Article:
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reasons that organic food is so expensive. yes, it costs more to produce organically, but a lot of those cuts are production that you're paying at whole foods because of the consolidated distribution system and because of the profits that whole foods is making. so we want, we want anti-trust enforcement. i mean, whole foods should not have been able to buy all of these other changes and gobbled -- chains and gobbled them up. we want competition, and that's what our economic system is based on. so i think that's the point that i'm trying to make is, you know, one of the things we need to demand right away is that congress should do an investigation of agricultural markets. the obama administration promised to do something about livestock consol caution when the president ran the -- consolidation when the president ran the first time, and they chickened out. [laughter] we need to keep the pressure on them to really take this issue seriously. and, you know, all of us who are
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well educated, we need to try to get this out and start talking about it. because nobody talks about the consolidation. i mean, and it's rampant in every industry. try to rent a car. i rent a lot of cars because i travel all over the country. there are about two chains now, you know, they have different names, but about two chains. and so they've doubled prices in the last two years. so it's not just food. you know, it's something that we need to do to have a better society. okay. >> there's one over there. >> oh, i didn't see you, okay. >> you've talked about the regional food system, but with i was wondering if you could tell us a little bit more what your vision is for that. i mean, i'm imagining co-ops mixed in with farmers markets, what would you dream that would look like to help lead us closer to snit. >> you know, i think it depends on the region. i found out that until about 30
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years ago montana -- i guess it was 40 years ago, montana was completely self-sufficient. they had tear own processing -- they had their own processing plants, they grew the vegetables and canned them locally. so i think it depends upon where you live and what happens with climate change. i mean, i don't envisions that in the next 50 years from now that we're going to be able to be importing raspberries and strawberries from places like chile and peru. of i think we have to eat things that are in season and within reason. i'm not saying that everybody has to give up coffee, you know? be hopefully, we will always be able to get that coffee somehow. [laughter] but i think that the first thing we have to do is to have some antitrust enforcements so that there's a market that farmers can actually have a diversified farm. because that's what we really need to have to have a rhymal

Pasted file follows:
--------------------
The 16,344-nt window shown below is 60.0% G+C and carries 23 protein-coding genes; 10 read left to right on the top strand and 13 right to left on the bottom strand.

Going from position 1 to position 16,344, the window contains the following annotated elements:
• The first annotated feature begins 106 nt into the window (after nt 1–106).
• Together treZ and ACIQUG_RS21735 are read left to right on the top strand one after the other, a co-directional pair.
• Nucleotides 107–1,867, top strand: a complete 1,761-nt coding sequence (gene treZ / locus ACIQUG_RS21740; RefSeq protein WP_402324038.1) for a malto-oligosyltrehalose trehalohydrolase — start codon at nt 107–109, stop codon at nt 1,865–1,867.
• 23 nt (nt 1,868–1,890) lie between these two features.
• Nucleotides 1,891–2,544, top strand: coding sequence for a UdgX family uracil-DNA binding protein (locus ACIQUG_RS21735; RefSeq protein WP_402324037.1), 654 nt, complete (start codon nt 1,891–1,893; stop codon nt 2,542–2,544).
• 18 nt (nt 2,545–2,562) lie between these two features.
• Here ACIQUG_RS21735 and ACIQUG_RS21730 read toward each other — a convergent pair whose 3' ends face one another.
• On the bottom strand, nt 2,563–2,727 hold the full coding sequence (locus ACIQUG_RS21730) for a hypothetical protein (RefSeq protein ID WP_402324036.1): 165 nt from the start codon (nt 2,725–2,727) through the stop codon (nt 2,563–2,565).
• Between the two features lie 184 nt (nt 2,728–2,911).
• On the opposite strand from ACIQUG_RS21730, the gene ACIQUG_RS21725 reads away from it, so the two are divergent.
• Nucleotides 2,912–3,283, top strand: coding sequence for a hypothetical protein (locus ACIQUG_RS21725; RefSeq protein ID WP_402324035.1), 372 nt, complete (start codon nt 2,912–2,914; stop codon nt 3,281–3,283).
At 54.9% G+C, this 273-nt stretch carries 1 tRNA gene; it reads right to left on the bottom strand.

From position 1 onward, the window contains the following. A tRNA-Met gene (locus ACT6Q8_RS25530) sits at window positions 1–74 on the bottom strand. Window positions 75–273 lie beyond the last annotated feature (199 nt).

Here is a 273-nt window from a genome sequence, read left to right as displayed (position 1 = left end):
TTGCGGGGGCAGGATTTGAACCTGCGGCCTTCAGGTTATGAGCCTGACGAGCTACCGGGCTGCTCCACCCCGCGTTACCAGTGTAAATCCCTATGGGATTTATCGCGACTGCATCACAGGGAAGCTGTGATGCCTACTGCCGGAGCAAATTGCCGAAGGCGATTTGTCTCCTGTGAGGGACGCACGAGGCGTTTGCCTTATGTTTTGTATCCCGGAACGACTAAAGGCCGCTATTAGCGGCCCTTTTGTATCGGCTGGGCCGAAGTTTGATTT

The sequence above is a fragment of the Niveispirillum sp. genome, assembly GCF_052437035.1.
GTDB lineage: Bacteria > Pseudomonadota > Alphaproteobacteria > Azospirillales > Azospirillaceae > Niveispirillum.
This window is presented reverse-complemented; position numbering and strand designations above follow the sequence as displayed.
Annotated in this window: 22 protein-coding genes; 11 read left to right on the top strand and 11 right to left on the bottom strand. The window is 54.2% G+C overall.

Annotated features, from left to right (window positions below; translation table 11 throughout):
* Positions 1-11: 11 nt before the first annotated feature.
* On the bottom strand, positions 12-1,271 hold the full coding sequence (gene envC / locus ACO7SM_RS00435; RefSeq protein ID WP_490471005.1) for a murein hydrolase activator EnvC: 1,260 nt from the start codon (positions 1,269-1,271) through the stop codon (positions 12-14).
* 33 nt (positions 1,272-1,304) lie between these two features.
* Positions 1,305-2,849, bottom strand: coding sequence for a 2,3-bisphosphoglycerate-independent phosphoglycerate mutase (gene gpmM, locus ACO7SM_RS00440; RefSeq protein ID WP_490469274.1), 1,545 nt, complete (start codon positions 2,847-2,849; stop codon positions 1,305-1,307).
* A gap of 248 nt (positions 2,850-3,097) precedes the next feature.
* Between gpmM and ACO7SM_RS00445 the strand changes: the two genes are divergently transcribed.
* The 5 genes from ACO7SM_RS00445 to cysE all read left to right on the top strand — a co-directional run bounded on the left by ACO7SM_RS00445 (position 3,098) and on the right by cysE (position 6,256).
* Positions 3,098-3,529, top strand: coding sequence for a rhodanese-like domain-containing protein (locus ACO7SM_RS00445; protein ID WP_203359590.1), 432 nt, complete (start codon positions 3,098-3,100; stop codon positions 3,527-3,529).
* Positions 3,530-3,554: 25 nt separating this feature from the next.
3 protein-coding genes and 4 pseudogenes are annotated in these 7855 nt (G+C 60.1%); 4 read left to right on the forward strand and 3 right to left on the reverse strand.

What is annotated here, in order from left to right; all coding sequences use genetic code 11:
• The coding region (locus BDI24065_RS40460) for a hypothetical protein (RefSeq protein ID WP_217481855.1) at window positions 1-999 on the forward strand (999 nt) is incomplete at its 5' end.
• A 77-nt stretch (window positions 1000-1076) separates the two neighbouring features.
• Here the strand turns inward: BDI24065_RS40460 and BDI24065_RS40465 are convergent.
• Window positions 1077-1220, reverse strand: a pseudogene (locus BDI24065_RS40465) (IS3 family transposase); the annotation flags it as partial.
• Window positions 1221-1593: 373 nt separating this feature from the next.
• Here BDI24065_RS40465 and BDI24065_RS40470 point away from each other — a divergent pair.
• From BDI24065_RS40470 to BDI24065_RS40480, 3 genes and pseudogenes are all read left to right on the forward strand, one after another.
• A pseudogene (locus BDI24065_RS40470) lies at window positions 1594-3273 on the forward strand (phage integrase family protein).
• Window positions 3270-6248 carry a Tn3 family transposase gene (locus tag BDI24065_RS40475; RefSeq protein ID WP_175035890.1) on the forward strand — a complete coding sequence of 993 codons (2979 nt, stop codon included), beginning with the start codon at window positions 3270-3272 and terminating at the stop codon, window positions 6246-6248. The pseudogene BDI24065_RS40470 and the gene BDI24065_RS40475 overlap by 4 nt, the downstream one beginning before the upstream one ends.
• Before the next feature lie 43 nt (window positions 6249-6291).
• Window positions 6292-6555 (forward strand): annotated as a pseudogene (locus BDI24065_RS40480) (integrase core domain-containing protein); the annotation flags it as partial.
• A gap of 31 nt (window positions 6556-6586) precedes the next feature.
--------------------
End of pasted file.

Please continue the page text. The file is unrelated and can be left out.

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food -- regional food system. we need farms where people grow a few animals and, you know, we need animals to grow crops. because you need the fertilizer unless we're going to continue to use oil-based fertilizer. so you do need animals on farms whether you believe in eating meat or not. you grow the feed for the animals, and there will have to be, depending on how our society ends up after climate change, some foods we won't be able to provide locally or regionally. you know, i can envisions we would still -- envisions we would till have status from florida, but the status industry has been devastated by global trade. so, you know, i think it's making some common sense changes over time that allow farmers to actually distribute their foods through grocery stores. we have some good examples of this like in kansas of all places. there's a local grocery store chain that is now buying from a co-op of farmers throughout that
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region. and it's because that chain has had the commitment to do that. and i went in last summer, i was there at a meeting. and it's not -- >> what was it called? >> hen -- i should know this, but i can't think of it off the top of my -- >> [inaudible] >> no, it's hen, you know, it's in the book because i interviewed the person, but i have a challenged memory. i can't remember the name. but anyway, this is regular people shopping there, not just people who go to whole foods. and the foods are fairly, you know, they're fairly priced, and the farmers in the co-op -- and it's a large co-op, there's a meat co-op and a fruit and vegetable co-op -- and the store provided a big ware so that there's a place to distribute from. so one of the things we need is for the usda to build the